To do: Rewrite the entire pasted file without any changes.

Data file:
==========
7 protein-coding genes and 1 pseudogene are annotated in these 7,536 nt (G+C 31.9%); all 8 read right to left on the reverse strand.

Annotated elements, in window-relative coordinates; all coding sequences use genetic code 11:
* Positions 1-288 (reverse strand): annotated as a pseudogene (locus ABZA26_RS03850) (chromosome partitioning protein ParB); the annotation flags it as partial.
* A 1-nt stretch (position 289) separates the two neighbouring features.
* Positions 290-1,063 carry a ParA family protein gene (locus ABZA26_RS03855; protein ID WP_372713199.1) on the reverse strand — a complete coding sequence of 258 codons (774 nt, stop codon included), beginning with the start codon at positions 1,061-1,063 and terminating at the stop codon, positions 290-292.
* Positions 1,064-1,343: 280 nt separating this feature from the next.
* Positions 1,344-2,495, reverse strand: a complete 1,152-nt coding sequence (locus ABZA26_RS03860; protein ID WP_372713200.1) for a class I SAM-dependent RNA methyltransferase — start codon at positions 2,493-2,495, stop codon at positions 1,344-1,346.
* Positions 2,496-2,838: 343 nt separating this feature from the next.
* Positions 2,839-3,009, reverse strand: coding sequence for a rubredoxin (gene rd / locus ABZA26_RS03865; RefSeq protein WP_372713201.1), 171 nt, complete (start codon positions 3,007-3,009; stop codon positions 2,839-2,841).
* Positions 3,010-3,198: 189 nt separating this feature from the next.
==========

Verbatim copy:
7 protein-coding genes and 1 pseudogene are annotated in these 7,536 nt (G+C 31.9%); all 8 read right to left on the reverse strand.

Annotated elements, in window-relative coordinates; all coding sequences use genetic code 11:
* Positions 1-288 (reverse strand): annotated as a pseudogene (locus ABZA26_RS03850) (chromosome partitioning protein ParB); the annotation flags it as partial.
* A 1-nt stretch (position 289) separates the two neighbouring features.
* Positions 290-1,063 carry a ParA family protein gene (locus ABZA26_RS03855; protein ID WP_372713199.1) on the reverse strand — a complete coding sequence of 258 codons (774 nt, stop codon included), beginning with the start codon at positions 1,061-1,063 and terminating at the stop codon, positions 290-292.
* Positions 1,064-1,343: 280 nt separating this feature from the next.
* Positions 1,344-2,495, reverse strand: a complete 1,152-nt coding sequence (locus ABZA26_RS03860; protein ID WP_372713200.1) for a class I SAM-dependent RNA methyltransferase — start codon at positions 2,493-2,495, stop codon at positions 1,344-1,346.
* Positions 2,496-2,838: 343 nt separating this feature from the next.
* Positions 2,839-3,009, reverse strand: coding sequence for a rubredoxin (gene rd / locus ABZA26_RS03865; RefSeq protein WP_372713201.1), 171 nt, complete (start codon positions 3,007-3,009; stop codon positions 2,839-2,841).
* Positions 3,010-3,198: 189 nt separating this feature from the next.